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‘Iron Man 3’ review (spoiler free)

TL;DR version

It’s better than Iron Man 2 and is worth watching.

The rest of the review follows …

The funny thing about the Iron Man movies is that for most of the films, they keep Tony Stark out of the suit. That’s probably because they pay Robert Downey, Jr. a lot of money and since Iron Man is purely CGI they want to get their money’s worth. If his recent comments are any indication, he’s ready for more money starting to tire of the role. He shouldn’t hang up the armor just yet though.

'Iron Man' before and after CGI

Iron Man and War Machine look like they’re getting ready for a sleepover before the CGI is added

For the nerdy among you, the movie basically adapts the Extremis storyline from Iron Man vol. 4 back in 2005-2006. Taking place after the events of 2012’s The Avengers, Tony suffers from PTSD. He can’t sleep and has built 42 different suits of armor in his spare time. A terrorist known as The Mandarin unleashes a bomb that injures Happy Hogan (Tony’s now-former bodyguard), Tony angrily provokes the Mandarin, and gets his house blown up for good measure. Meanwhile, a scientist that Tony glibly dismissed 14 years earlier resurfaces (now 150% less nerdy than when we first see him) with technology he wants Tony to invest in. Could the two storylines be related? Also, Col. Rhodes is back and newly rebranded as the Iron Patriot. In the comics, Norman Osborn (aka the Green Goblin) is the Iron Patriot but yeah, just forget about that.

The Mandarin was first introduced in the comics in 1964 and that version is considered a bit racially insensitive now. You’ve seen Mad Men. The world was a different place back then. Anyway, they’ve wanted to introduce The Mandarin in the Iron Man films for a while but couldn’t decide how. The way they ultimately chose to handle the character in the film is the best way to do it.

The movie was written and directed by Shane Black who helped relaunch RDJ’s career with 2005’s Kiss Kiss Bang Bang and who also wrote 1991’s The Last Boy Scout and Lethal Weapon and Lethal Weapon 2. There are definitely points in the movie where it feels like a buddy cop movie and I mean that as a compliment. They also use a familiar trope where, for a time, Tony Stark is paired up with a kid but they do it in a way that doesn’t feel treacly. Tony treats the kid the way he’d treat any adult and, as a result, it doesn’t slow the film down. The story, writing, and pacing are well done and it’s an enjoyable film. The film makes Tony work through his problems without being able to simply blast his enemies away and it works. Tony is best when he’s cracking wise but that’s scaled back considerably in this film and the PTSD is there to humanize him and give him something to overcome.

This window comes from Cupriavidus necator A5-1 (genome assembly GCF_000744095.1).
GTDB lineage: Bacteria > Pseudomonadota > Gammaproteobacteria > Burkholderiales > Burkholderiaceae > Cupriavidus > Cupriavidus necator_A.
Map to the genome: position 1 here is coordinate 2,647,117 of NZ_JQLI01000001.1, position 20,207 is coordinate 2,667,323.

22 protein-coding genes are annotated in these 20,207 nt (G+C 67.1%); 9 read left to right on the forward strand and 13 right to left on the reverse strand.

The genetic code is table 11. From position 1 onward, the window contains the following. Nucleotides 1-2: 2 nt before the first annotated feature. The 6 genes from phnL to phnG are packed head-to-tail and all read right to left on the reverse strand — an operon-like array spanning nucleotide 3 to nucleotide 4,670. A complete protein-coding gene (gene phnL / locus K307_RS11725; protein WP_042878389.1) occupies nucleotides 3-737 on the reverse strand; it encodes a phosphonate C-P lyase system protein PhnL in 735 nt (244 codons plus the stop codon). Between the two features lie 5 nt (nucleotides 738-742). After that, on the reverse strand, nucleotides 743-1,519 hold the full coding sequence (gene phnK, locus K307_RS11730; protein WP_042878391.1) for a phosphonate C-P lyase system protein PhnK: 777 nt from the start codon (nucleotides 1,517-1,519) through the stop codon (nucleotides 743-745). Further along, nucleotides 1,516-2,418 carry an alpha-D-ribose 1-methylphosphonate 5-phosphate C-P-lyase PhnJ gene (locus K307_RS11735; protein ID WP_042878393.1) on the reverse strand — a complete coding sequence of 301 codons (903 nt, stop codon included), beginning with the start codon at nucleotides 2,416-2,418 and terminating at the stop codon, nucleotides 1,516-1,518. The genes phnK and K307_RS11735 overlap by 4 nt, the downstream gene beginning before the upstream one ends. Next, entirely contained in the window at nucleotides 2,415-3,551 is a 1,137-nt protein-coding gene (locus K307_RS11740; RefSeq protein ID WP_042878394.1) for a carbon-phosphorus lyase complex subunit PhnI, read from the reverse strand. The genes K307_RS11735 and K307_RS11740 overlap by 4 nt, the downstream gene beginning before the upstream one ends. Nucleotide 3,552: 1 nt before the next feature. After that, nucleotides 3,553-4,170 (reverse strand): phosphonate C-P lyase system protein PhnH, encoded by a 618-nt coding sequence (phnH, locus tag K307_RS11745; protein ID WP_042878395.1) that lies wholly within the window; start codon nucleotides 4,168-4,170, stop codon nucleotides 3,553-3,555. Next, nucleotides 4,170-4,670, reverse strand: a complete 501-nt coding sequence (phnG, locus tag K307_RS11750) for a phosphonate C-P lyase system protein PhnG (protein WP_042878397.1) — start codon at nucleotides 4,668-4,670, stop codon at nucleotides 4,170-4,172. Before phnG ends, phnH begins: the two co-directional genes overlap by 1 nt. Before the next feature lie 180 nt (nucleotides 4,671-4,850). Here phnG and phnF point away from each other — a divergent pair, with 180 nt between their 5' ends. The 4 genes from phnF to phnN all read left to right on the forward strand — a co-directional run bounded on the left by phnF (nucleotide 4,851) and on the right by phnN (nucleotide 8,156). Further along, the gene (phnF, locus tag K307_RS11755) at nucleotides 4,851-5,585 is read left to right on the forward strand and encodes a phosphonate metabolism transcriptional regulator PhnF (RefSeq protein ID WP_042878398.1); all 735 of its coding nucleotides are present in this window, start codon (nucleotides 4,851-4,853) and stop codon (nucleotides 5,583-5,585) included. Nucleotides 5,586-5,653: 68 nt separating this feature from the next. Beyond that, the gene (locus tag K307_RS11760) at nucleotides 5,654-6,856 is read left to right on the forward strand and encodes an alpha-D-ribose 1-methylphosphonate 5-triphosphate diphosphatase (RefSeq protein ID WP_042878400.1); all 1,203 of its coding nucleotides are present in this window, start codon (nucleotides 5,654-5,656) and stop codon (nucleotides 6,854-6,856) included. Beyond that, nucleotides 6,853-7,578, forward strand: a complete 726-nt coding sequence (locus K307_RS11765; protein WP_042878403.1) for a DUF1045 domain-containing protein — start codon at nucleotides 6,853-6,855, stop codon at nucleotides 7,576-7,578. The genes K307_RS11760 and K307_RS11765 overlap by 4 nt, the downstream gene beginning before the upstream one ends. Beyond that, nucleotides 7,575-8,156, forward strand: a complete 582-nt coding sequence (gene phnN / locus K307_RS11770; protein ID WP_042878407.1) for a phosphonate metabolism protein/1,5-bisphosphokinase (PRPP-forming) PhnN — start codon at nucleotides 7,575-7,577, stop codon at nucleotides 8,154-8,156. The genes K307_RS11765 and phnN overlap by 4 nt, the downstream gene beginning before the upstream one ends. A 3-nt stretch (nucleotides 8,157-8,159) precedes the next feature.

As much as I enjoyed it, there was one thing that really bugged me (Beware! Very minor spoiler!). I can buy that Tony doesn’t enlist the help of his fellow Avengers but I don’t buy that he never for a moment even considers calling on S.H.I.E.L.D. or Nick Fury for some backup considering he’s personally attacked by an international terrorist on American soil. Fury and S.H.I.E.L.D. were in both previous Iron Man films and the Avengers. Of course they’d be involved and the omission is pretty glaring and it would’ve been a completely different movie had they been a part of it. I get not wanting to make it a watered down Avengers film but S.H.I.E.L.D. should be the connective tissue for these films to the point that it’s now stranger when they’re not in the movie than when they are. The role Nick Fury had in Iron Man 2 would’ve worked well here; drop in, nudge the hero in the right direction, and exit without stealing the focus of the movie. They got it right in the first two films and even in Thor but missed the boat entirely in this oneIt’s not a huge problem and it doesn’t really hurt the film.

There are several well-placed Oracle commercials in the film including the most unlikely place you’d ever expect to see an Exadata server. Also as a geek I gritted my teeth when Tony misused ISDN in the same scene as the improbably placed Oracle server. Since it’s a Marvel film, stay for the scene after the credits when it’s revealed who Tony is narrating the events of the film to.

It’s an enjoyable film with Marvel’s most showy superhero. Check it out.